Well for starters it’s simpler and more “natural language” in its approach. Let’s do a side by side comparison of the code needed to light an LED on GPIO25 and switch it off after 5 seconds. (Don’t try to run this code, as it contains both)…

# RPi.GPIO                        GPIO Zero
from RPi import GPIO              from gpiozero import LED
from time import sleep            from time import sleep
GPIO.setup(25, GPIO.OUT)          led = LED(25)
GPIO.output(25,1)                 led.on()
sleep(5)                          sleep(5)
GPIO.output(25,0)                 led.off()

GPIO Zero removes the need to set up the GPIO ports manually. All you do is tell the program what you want to do and it handles that part for you. It also sets warnings off (a feature I never actually use, but it’s an extra line of code you had to type if you did).

Natural Sounding Language

But Ben’s main point in developing GPIO Zero is to create a Python GPIO interface that can be addressed with natural sounding language, which makes it very approachable for learning.

Rather than having to get your head around…
GPIO.setup(25, GPIO.OUT) “I want to set up GPIO25 as an output”, you have…

led = LED(25) “I want to put an LED on GPIO25”, which makes more sense to a human being.

Rather than…

GPIO.output(25,1) “Switch our output on GPIO25 to On”, we have…

led.on() “Switch on our LED”

There is even a function for blink(), so you could blink an LED in 3 lines of code, which is ideal to grab the interest of a ‘small person’ within the limited time of their attention span.

from gpiozero import LED
led = LED(25)

In my teaching experience, if you can ‘get a result’ within a few minutes, you’ve got them hooked and interested. If it takes too long, you’re doomed!

More To Come

I haven’t yet had an in-depth play with GPIO Zero, but will now do so and report my findings in my next blog post.

When I learned to drive, I happily drove round in a manual (stick shift) car for 20 years before I bought my first automatic. I took to an automatic very quickly and love it and I don’t think I would want to go back to manual.

I suspect it may be a bit like this with GPIO Zero. There’s nothing wrong with RPi.GPIO – I’ve learned how to use it, it works well and I love it. But if you don’t need to ‘get your hands dirty under the hood’, GPIO Zero provides a nice clean way of getting the job done in a manner that is a lot easier to understand and quicker for learners. It’s another option, and it’s good to have choices.

  10 Responses to “GPIO Zero – Introduction”

  1. Hi Folks, thanks for the introtuction of GPIO Zero. I got a short question too: Will I be able to use it for PWM, like for servos or even ws2812b RGB LEDs?

    • Very doubtful because it will be using RPi.GPIO’s soft PWM which is not accurate enough for those applications. You really need a hardware PWM for both of those. ServoBlaster (C library) can be made to work on the Pi, but it is a bit jittery. Hardware PWM is the way to go though. I think Adafruit do a nice Servo Hat which you can run from i2c.

      • Hi alex, I agree to your opinion to a certain degree. Since the GPIO zero is meant to be used for beginners and educational purpose, we should try to give soft pwm a chance. I successfully cloned and adapted this project [www.youtube.com/watch?v=N5QmZ92uvUo] for a simple servo control, e.g. PI.CAM orientation – and it works fine (even with the jittery side effect)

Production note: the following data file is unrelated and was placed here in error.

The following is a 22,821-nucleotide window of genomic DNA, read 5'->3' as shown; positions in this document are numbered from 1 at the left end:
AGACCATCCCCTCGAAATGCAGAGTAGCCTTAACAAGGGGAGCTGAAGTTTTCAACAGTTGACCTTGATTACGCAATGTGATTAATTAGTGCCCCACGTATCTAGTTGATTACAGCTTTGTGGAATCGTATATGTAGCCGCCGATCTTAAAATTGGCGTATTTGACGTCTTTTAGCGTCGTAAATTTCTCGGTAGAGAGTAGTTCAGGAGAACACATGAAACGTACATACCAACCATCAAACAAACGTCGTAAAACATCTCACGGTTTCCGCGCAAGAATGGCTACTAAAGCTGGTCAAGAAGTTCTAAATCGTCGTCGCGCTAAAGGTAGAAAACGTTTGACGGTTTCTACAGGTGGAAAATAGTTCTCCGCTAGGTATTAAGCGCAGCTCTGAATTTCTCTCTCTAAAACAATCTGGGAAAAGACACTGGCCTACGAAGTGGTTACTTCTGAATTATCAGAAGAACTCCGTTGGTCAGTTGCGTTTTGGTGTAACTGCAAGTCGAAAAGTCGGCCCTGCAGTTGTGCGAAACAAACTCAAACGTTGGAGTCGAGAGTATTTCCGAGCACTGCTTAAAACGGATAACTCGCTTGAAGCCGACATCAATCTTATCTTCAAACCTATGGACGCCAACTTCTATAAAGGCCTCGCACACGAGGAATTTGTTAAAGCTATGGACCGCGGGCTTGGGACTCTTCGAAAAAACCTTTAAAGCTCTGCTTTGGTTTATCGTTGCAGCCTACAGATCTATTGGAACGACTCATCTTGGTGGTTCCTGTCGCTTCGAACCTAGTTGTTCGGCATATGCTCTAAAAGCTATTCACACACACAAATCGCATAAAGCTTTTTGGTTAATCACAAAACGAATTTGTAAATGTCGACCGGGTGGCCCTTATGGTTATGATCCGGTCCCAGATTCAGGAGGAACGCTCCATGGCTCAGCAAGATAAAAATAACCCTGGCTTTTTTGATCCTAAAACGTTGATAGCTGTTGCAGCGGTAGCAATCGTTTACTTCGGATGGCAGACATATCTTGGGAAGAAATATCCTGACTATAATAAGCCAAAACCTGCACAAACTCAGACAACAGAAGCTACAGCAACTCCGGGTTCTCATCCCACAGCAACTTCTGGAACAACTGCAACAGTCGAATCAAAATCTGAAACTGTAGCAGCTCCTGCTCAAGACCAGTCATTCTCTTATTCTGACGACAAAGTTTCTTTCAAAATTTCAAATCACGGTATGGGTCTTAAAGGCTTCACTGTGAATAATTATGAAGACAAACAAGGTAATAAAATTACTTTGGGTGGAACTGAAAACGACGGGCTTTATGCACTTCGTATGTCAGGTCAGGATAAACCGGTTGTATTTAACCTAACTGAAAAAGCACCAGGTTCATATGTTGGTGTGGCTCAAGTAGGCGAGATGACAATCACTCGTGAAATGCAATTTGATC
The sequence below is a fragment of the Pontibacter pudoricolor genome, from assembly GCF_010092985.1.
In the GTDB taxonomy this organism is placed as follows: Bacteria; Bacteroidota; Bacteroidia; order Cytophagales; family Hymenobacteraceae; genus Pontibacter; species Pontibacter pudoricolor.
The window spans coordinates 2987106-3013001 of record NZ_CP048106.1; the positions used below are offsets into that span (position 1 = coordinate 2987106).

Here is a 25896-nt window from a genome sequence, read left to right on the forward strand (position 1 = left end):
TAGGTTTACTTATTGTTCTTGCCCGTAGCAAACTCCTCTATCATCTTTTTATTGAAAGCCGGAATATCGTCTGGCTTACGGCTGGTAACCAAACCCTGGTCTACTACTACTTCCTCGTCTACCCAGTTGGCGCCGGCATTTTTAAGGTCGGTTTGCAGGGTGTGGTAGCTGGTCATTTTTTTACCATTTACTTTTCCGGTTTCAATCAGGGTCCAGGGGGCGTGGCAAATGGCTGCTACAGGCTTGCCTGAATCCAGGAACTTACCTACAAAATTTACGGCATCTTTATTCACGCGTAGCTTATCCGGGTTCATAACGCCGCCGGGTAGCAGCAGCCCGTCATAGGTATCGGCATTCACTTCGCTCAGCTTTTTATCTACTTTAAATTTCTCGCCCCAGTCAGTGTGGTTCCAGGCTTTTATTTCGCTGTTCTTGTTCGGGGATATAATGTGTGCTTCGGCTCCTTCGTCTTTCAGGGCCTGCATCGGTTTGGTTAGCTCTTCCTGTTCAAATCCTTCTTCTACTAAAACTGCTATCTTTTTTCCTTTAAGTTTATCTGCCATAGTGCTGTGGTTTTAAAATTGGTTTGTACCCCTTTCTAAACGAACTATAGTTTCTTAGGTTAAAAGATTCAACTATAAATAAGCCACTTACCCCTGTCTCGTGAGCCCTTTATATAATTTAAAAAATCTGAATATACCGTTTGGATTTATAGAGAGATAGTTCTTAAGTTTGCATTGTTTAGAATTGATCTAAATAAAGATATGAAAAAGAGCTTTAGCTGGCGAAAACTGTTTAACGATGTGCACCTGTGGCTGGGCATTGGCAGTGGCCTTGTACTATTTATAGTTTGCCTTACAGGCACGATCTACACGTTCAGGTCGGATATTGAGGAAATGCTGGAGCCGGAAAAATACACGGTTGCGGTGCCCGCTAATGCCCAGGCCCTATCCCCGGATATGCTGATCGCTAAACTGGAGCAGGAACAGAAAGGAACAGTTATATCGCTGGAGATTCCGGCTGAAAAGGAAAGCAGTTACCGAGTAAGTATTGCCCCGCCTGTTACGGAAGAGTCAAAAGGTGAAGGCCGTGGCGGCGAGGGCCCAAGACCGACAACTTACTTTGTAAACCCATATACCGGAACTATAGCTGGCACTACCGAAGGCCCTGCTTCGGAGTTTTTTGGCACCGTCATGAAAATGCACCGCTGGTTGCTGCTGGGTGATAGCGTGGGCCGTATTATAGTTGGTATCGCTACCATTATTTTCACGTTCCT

I also want to build a bigger project with more servos, so the adafruit servo hat is already ordered :-)

        Another idea (I gladly like to add to the git hub doc wish list) is to drive a stepper motor.

        And one last question about gpio zero (for this comment): is the led.blink() function working in background once set? That would be some kind of a multitasking in python, and I wonder if you would need to clean the GPIO on exit.

        Cheers McPeppr

        • I don’t know if something has changed since April 2013, perhaps it has? But at that time I tried RPi.GPIO softPWM as a means of controlling servos and it simply couldn’t do it. http://raspi.tv/2013/how-to-use-soft-pwm-in-rpi-gpio-pt-2-led-dimming-and-motor-speed-control

          When I put the oscilloscope on the signal, it wasn’t very consistent. As far as I understand it, servos need quite a consistent signal. That was using RPi.GPIO, which GPIO Zero is based on. So, unless something was improved that I don’t yet know about (possible) I’d still say no to servo control with softPWM in Python. (Not as a matter of authority – that’s up to Ben – I merely think it won’t work).

          I think blink is a background thread, but Ben will be able to answer that one better than me. I’m pretty sure GPIO.cleanup is taken care of for you too.

          • For soft PWM pigpio library is the best. I tiried RPi.GPIO, WiringPi and pigpio. The last one wins.

            I hope gpio zero is flexible enough to (in fgeature) support different backend libraries.

    • I have built in support for LEDs and RGBLEDs – and could potentially add it for further components such as servos and ws2812s. I’ll add them to the wishlist for future updates! If you have any further suggestions please post to GitHub or the Google Doc! (links above)

    • I’ve always preferred the RPIO library over all the others. It does PWM via DMA so its pretty fast/accurate. I’ve used it to control an 8 servo walking robot. It also includes simple functions for interrupts on GPIO and TCP sockets as well as a CLI for manipulating GPIO outside of python.


  2. By LED…could you also mean 3.3V or 5V relay?!?!? and which?!?!

    • You could. And you could also use a general purpose output for that. I don’t think there is a relay class in GPIO Zero (yet), but there probably doesn’t need to be. I’ve found 5V relays work OK on Pi with 3V3 logic and 5V power, but usually the little boards you buy for arduino etc are 0=On, 1=Off which can be confusing until you realise that.